The Environmental Journal of Southern Appalachia
Tuesday, 29 August 2023 21:50

SELC settlement protects blue-blood horseshoe crabs and their avian dependents

Red Knot Red Knot.  Creative Commons Mark BY-SA 4.0  Chuck Homler 

CHARLESTON — A landmark settlement prohibits horseshoe crab collection on the beaches of more than 30 islands along the South Carolina coast that are established feeding sites for rufa red knots during their annual migration — as well as any harvesting in Cape Romain National Wildlife Refuge — for at least five years.

Every spring, red knots time their 9,300-mile migration from South America to the Canadian Arctic perfectly so they stop on the same beaches of South Carolina at the exact moment horseshoe crabs begin to spawn.

These protein-rich crab eggs are critical for red knots, providing the fuel they need to complete their transpolar journey. This delicate relationship between horseshoe crabs and red knots has developed over millions of years.

This intricate natural balance has been disrupted by the biomedical industry, further impacting this mighty little shorebird that has experienced a 75 percent decline in population since 1980.

Pharmaceutical companies collect the horseshoe crabs from South Carolina beaches during spawning and drain their blue blood for use in medical research and testing. The harvesting of this key red knot food source denies the birds access to the eggs and threatens their survival.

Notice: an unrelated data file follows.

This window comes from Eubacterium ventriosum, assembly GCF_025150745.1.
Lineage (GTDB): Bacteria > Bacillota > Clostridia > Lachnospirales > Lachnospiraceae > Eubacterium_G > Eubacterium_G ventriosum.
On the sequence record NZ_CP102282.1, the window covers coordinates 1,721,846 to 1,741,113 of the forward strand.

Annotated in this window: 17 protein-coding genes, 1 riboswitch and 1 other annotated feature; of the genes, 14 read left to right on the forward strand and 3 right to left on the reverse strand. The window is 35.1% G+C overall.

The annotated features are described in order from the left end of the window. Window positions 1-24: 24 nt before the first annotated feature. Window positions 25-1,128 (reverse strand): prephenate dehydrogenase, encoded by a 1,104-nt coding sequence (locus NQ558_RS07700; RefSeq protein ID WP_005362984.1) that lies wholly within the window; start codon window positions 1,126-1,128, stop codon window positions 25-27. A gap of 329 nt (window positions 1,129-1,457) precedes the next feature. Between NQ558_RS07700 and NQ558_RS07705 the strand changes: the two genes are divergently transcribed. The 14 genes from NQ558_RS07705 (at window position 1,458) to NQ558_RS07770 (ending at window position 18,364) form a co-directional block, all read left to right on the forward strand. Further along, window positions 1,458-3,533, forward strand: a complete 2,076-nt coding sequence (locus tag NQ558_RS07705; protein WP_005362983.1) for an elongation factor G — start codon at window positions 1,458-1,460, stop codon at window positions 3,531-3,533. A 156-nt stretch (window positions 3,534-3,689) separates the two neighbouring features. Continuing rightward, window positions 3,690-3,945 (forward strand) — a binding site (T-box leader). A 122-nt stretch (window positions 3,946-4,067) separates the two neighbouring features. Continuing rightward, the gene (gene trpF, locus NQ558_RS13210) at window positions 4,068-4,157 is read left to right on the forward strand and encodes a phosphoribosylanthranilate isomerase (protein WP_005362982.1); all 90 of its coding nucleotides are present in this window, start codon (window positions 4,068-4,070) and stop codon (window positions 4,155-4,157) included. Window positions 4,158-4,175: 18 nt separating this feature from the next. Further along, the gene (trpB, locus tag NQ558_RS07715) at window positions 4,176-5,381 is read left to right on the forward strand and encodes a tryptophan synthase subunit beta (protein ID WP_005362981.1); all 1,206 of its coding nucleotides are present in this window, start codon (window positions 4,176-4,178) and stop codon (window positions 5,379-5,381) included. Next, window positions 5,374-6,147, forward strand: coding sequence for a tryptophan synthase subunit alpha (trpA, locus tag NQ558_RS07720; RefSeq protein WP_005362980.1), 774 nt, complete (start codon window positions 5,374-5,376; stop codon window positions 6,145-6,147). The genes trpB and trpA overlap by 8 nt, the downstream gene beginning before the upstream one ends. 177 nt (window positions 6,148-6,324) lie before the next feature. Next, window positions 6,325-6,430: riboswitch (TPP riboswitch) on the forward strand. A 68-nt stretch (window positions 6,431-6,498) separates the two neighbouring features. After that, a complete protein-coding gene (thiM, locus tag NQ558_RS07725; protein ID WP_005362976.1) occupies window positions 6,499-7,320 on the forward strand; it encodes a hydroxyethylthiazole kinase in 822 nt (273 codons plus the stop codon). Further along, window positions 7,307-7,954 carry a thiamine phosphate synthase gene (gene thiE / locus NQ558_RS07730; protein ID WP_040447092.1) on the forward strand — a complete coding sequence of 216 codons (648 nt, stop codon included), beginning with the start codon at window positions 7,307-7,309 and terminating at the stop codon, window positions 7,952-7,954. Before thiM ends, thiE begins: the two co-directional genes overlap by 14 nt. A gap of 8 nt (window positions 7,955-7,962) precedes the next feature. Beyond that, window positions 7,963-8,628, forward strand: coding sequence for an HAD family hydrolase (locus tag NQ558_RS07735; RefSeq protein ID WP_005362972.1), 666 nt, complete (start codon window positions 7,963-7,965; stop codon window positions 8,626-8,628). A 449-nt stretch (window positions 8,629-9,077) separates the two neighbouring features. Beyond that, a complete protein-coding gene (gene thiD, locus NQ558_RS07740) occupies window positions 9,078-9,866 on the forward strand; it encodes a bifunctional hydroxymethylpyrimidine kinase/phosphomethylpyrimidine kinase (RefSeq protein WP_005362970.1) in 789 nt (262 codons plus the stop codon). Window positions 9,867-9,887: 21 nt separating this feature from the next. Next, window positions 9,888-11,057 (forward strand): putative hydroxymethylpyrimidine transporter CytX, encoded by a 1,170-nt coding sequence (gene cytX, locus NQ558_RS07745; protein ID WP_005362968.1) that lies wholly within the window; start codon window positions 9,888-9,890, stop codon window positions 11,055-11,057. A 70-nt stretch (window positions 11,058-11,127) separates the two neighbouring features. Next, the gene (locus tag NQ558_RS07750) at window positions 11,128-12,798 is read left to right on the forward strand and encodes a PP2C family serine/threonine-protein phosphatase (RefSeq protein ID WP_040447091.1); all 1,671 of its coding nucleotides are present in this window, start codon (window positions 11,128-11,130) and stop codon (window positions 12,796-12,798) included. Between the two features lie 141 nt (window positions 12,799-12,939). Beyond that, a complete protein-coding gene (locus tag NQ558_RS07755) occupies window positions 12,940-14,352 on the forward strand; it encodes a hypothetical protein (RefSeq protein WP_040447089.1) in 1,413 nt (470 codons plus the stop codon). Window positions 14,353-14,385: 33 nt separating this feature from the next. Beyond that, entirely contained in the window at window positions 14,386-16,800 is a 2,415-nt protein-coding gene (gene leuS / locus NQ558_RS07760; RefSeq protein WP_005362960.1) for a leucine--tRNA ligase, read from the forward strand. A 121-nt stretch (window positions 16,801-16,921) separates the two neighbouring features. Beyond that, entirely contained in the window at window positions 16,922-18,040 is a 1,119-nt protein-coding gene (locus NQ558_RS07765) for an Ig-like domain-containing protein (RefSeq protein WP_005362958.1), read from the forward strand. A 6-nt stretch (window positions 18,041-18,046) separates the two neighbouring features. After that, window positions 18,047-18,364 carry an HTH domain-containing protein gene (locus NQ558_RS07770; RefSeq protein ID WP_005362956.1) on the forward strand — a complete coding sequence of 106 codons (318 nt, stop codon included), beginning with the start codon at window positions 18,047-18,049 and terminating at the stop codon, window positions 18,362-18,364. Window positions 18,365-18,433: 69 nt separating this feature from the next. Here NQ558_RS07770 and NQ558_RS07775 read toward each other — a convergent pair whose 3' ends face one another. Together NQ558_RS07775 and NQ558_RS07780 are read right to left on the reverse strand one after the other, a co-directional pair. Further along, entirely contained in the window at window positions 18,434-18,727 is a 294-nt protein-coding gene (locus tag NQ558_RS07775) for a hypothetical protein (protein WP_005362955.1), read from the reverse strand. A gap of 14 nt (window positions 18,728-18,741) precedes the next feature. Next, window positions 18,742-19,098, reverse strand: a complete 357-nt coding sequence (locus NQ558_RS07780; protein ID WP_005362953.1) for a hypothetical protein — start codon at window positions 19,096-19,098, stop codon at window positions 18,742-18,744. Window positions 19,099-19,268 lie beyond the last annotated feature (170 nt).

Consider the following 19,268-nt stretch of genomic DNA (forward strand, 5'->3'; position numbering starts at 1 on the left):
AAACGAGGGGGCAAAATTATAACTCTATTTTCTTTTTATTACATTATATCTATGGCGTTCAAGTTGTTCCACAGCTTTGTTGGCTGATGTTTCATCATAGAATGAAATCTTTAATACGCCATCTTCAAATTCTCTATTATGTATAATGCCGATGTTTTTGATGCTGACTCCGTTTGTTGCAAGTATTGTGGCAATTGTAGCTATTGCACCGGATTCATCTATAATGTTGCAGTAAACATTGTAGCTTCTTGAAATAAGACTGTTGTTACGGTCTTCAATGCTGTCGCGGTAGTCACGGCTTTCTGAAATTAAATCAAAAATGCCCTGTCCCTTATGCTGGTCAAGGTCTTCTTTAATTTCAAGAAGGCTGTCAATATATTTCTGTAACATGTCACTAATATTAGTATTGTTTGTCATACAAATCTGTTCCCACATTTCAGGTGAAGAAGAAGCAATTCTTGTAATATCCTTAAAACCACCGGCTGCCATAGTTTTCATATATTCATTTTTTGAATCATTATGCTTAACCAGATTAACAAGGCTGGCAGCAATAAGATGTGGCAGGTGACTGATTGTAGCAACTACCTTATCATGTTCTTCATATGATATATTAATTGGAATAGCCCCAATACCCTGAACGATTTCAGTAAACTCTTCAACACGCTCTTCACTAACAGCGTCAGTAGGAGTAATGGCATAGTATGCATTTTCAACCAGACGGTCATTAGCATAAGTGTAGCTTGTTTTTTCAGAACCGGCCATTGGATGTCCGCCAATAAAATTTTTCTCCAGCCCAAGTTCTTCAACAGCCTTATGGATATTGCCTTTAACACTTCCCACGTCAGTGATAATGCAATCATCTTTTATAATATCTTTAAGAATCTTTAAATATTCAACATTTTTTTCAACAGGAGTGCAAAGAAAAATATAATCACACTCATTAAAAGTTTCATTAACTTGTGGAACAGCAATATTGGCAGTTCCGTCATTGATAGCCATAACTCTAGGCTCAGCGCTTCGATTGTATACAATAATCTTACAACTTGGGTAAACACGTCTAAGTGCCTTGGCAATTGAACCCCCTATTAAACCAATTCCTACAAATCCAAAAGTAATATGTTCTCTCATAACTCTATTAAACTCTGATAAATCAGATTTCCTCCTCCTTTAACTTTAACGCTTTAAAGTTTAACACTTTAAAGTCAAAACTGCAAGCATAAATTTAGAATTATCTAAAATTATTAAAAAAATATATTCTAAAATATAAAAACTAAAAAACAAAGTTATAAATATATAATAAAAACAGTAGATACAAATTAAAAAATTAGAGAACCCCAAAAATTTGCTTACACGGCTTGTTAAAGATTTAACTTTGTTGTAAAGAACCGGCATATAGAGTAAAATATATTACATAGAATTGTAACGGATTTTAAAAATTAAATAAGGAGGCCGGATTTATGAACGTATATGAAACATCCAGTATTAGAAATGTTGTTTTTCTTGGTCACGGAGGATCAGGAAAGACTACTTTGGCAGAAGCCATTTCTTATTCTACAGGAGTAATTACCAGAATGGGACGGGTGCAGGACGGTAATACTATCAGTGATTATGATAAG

In 2021, more than 700,000 crabs were bled in the U.S. alone, even though a synthetic alternative exists and is widely used in other countries.

The settlement provides for GPS tracking and court-monitoring of the harvest for the next 5 years and requires additional permitting conditions that enhance protection of horseshoe crabs during the collection process. The settlement also provides the South Carolina Department of Natural Resources with additional data from fishermen on the health of the crab population.

This legal win sets into motion a key solution to help restore the delicate relationship between the threatened rufa red knot and the horseshoe crab in South Carolina.

— Southern Environmental Law Center

Horseshoe crab eggs are vital for migrating red knots.  Creative Commons Mark BY copy  Breese Greg, USFWS via Pixnio